Lise Cohen is taken to a special prisoner-of-war camp for female Jews, a camp run as a bordello to entertain the German officers and troops going in to battle. The camp is run with an iron ... See full summary »
Lise Cohen is taken to a special prisoner-of-war camp for female Jews, a camp run as a bordello to entertain the German officers and troops going in to battle. The camp is run with an iron fist by Commandant Starker and his minion Alma. Starker becomes frustrated when Lise demonstrates no fear, and devises cruel experiments to scare her, to no avail. Once she realizes her guilt is unfounded, Lise begins to play Starker's game, but even though she begins living a better life, she doesn't forget the atrocities she has seen and experienced. Written by
Ed Sutton <email@example.com>
THE GESTAPO'S LAST ORGY (Cesare Canevari, 1977) **1/2
This is the fifth Nazisploitation film that I've watched after the arty THE DAMNED (1969) and THE NIGHT PORTER (1974), and the more exploitative NAZI LOVE CAMP 27 (1977) and THE RED NIGHTS OF THE GESTAPO (1977); it's reputed as the most infamous of the lot, but I was disappointed to discover that the version I ended up with was shorn of about 10 minutes of "sick footage" (which, reportedly, includes a woman being burned alive and a cannibalistic sequence where the prisoners serve as dinner for the Nazis)! That said, what's left in would still alarm and profoundly disturb most conservative viewers.
The film opens with an audacious voice-over of a Nazi war-crime trial as a man (later revealed to have been the Commandant of a concentration camp-cum-makeshift brothel for German soldiers returning from the front!) is making his way by car to a rendezvous with his lover (a Jewish girl he frequently victimized during the war); the meeting place, in fact, is the ruins of the camp itself thus resembling most closely the central relationship within THE NIGHT PORTER. During the course of the film, we're treated to several instances of inventively depraved physical torture most memorably, one where the heroine, hanging upside down, is hovered above a slew of hungry rodents and another in which a character is made to slide into a deadly lime pit. Characterization is particularly of interest here (though this element was even more successful in the afore-mentioned NAZI LOVE CAMP 27): the protagonist faces the myriad beatings and constant degradation with utmost stoicism believing herself responsible for her family's capture, she has no desire to live (she's played by Daniela Poggi who, years later, would become the conductor of a long-running TV show about the search for real-life missing persons and now, obviously, prefers to totally exclude the picture from her curriculum!); the Commandant is a closet masochist who's frequently willingly dominated by his female (if masculine-looking) warden; the latter, then, is a standard figure in this type of film though she's curiously absent for much of the mid-section (returning, in fact, merely for her hasty comeuppance).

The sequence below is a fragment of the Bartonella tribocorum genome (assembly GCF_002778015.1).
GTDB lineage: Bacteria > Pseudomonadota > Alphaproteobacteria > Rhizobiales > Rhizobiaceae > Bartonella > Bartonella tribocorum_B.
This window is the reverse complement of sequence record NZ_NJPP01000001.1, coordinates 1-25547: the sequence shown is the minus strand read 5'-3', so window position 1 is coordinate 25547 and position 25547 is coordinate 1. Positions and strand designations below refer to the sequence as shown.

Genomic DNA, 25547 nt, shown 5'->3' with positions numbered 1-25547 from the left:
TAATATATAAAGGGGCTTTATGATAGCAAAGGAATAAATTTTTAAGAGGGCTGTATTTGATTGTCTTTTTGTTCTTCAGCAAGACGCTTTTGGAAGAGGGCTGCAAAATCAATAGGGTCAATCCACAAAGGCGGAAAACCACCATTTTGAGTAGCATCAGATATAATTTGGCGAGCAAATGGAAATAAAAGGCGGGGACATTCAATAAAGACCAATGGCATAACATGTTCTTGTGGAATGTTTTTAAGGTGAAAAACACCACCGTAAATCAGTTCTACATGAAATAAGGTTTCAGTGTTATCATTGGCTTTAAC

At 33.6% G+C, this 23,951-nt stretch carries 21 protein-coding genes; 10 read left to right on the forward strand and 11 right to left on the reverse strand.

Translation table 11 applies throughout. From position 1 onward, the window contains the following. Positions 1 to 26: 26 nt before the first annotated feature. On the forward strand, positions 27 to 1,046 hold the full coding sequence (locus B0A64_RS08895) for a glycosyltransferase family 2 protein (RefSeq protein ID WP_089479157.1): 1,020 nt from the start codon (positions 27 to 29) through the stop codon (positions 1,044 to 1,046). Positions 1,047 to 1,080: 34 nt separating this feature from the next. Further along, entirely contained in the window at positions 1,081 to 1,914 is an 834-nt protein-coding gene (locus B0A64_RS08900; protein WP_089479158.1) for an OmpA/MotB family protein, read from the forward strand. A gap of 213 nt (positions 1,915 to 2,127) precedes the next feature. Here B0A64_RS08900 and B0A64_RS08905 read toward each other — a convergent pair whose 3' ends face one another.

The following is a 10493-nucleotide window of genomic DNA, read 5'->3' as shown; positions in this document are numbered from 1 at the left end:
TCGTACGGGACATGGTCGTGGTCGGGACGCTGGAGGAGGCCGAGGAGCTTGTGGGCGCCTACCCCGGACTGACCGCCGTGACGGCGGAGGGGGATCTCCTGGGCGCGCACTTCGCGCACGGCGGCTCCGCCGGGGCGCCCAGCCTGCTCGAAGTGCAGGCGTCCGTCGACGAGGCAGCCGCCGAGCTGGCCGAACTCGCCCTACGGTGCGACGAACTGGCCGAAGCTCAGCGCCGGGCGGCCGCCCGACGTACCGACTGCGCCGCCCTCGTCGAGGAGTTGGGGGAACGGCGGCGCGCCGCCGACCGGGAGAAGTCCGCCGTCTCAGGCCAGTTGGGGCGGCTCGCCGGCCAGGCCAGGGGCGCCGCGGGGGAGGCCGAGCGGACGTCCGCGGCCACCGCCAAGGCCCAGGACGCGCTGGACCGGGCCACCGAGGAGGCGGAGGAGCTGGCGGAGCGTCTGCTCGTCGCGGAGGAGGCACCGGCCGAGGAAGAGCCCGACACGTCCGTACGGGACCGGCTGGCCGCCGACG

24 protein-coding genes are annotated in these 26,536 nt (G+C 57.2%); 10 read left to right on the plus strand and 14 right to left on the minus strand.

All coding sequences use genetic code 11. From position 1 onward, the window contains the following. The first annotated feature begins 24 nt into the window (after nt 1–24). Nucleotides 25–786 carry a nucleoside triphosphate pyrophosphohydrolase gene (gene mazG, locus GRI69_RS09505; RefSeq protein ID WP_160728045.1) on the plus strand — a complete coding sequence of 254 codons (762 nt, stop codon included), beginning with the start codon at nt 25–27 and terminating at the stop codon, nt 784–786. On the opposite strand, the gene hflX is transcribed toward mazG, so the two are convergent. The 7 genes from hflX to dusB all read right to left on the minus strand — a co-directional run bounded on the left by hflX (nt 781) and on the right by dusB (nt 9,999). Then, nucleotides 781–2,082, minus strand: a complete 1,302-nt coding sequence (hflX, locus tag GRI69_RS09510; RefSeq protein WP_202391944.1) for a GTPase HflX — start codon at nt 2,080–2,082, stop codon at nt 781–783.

Events constantly switch from the present, as the two lovers wander about the place and then give in to their passion for one another, to the past (including the girl's liberating bed-romp with the sympathetic camp doctor, her eventual ascension to position of the Commandant's favorite even turning down a plea of help from her former prison companion and culminating in the 'loss' of her child because it has no place in the Nazi-ruled 'perfect' world of the future); incidentally, the abrupt downbeat ending is predictable virtually from the get-go. Despite featuring a haunting theme, augmented by half-spoken German lyrics, I reiterate that the end product (pompously renamed CALIGULA REINCARNATED AS Hitler in some quarters!) is inferior to NAZI LOVE CAMP 27 or, for that matter, the director's other work that I've come across. Incidentally, I'll be checking out presently another notorious example of the Nazisploitation genre i.e. Tinto Brass' SALON KITTY (1976)
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